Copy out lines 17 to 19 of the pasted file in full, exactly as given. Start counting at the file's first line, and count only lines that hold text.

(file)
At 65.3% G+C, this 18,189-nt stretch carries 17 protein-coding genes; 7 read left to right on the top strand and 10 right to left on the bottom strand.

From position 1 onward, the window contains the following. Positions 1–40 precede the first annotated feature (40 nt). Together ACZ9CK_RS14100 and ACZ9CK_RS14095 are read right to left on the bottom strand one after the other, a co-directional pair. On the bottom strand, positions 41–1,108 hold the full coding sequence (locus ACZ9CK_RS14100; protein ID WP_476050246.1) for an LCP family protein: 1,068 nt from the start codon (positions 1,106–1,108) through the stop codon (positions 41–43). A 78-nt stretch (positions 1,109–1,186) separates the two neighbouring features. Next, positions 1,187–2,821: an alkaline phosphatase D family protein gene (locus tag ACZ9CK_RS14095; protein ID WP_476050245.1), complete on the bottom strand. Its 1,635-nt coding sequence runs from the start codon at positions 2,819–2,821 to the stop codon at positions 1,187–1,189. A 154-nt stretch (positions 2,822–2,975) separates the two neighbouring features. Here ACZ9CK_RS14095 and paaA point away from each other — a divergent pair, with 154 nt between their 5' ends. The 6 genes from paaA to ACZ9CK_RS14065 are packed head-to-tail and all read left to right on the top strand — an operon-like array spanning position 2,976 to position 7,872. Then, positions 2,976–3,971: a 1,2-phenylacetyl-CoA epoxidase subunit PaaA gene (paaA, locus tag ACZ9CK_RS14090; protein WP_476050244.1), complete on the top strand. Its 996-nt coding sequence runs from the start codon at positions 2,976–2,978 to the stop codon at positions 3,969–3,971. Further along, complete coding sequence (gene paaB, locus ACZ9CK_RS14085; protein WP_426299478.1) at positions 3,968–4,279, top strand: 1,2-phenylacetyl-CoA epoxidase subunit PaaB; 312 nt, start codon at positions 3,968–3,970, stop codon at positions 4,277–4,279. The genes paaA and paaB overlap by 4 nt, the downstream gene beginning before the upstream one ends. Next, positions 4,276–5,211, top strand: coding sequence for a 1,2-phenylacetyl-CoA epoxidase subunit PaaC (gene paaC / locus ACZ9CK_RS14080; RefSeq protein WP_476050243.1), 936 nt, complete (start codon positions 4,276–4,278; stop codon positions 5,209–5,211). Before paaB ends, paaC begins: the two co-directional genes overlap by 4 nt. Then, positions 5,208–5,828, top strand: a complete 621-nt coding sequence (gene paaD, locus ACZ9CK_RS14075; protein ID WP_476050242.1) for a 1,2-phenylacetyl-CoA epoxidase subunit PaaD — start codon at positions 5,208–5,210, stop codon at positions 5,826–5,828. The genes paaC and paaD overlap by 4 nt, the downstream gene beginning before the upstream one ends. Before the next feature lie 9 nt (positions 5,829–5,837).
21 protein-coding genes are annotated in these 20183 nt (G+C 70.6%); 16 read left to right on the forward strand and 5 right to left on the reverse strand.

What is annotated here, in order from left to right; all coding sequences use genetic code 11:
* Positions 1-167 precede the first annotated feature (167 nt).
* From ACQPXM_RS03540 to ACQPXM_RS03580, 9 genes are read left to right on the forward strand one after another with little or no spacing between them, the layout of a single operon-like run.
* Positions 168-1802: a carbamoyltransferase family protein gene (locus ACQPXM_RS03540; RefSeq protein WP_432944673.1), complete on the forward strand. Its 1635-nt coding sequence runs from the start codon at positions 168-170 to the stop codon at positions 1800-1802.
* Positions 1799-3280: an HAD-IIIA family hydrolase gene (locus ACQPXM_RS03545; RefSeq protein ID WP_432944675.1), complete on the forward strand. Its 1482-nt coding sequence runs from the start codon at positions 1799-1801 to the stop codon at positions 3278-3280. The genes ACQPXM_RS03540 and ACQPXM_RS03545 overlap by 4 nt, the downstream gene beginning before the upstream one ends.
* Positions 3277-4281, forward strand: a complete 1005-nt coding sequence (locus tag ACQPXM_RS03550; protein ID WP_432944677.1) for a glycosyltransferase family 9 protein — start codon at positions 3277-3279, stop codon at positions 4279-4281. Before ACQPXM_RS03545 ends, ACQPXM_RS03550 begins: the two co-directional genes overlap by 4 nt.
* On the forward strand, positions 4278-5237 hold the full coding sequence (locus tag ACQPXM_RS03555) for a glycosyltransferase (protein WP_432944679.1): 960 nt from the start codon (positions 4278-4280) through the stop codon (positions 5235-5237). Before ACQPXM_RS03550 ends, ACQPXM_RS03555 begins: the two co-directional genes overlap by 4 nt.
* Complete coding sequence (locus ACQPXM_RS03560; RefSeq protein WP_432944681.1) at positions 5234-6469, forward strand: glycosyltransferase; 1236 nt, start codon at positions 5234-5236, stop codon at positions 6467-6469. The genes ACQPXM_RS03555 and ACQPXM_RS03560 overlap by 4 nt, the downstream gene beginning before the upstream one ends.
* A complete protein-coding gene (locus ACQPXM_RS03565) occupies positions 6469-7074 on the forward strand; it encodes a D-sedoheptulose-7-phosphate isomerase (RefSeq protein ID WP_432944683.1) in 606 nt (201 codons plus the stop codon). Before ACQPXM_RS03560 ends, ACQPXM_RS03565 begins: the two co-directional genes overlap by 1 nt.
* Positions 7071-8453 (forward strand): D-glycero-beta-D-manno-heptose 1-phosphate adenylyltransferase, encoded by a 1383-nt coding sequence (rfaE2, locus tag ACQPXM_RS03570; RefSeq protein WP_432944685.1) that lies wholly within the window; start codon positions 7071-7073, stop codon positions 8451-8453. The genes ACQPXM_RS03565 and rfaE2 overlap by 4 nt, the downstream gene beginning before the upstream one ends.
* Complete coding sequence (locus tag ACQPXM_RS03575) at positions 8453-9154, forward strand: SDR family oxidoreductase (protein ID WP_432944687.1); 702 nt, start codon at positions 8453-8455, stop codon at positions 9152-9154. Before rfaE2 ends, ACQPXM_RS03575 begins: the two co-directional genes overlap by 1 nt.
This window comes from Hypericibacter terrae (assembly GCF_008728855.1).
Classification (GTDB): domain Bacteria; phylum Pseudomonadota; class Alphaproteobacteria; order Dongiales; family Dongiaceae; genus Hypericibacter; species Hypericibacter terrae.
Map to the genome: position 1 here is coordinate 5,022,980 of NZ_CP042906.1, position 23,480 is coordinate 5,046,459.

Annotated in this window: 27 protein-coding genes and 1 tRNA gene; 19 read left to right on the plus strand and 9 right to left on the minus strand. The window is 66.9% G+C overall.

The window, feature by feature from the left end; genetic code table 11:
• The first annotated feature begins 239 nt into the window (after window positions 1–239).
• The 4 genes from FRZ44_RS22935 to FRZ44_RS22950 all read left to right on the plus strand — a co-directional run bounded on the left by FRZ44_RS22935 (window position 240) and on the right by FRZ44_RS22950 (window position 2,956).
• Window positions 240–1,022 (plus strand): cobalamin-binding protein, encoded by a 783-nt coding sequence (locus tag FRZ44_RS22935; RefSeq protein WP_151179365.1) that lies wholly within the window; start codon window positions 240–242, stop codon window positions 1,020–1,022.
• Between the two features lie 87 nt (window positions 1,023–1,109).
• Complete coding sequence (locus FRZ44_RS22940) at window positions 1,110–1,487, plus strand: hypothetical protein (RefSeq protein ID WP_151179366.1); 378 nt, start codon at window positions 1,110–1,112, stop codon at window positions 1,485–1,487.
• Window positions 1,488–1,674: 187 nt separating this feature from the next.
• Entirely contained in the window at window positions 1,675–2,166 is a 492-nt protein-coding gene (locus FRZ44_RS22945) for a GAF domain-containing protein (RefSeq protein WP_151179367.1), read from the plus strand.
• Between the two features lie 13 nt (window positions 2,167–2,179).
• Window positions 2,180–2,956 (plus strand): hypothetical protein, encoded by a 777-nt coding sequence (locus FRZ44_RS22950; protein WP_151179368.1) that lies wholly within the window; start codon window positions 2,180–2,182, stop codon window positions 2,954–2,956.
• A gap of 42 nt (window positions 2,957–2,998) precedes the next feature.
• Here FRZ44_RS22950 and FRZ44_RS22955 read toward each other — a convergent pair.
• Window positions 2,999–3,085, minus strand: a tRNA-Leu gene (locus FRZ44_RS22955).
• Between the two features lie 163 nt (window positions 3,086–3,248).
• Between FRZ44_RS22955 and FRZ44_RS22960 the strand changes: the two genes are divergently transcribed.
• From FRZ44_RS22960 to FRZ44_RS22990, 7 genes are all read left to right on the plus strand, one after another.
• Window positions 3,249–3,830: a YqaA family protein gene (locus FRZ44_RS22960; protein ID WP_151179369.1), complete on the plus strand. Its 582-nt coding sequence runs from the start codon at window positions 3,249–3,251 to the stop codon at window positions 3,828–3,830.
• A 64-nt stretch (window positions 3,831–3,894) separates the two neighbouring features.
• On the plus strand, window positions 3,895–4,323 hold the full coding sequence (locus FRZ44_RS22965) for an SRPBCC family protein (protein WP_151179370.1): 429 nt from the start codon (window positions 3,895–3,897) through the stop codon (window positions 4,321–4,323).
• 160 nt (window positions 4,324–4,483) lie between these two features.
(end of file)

Map to the genome: position 1 here is coordinate 5,022,980 of NZ_CP042906.1, position 23,480 is coordinate 5,046,459.

Annotated in this window: 27 protein-coding genes and 1 tRNA gene; 19 read left to right on the plus strand and 9 right to left on the minus strand. The window is 66.9% G+C overall.

The window, feature by feature from the left end; genetic code table 11: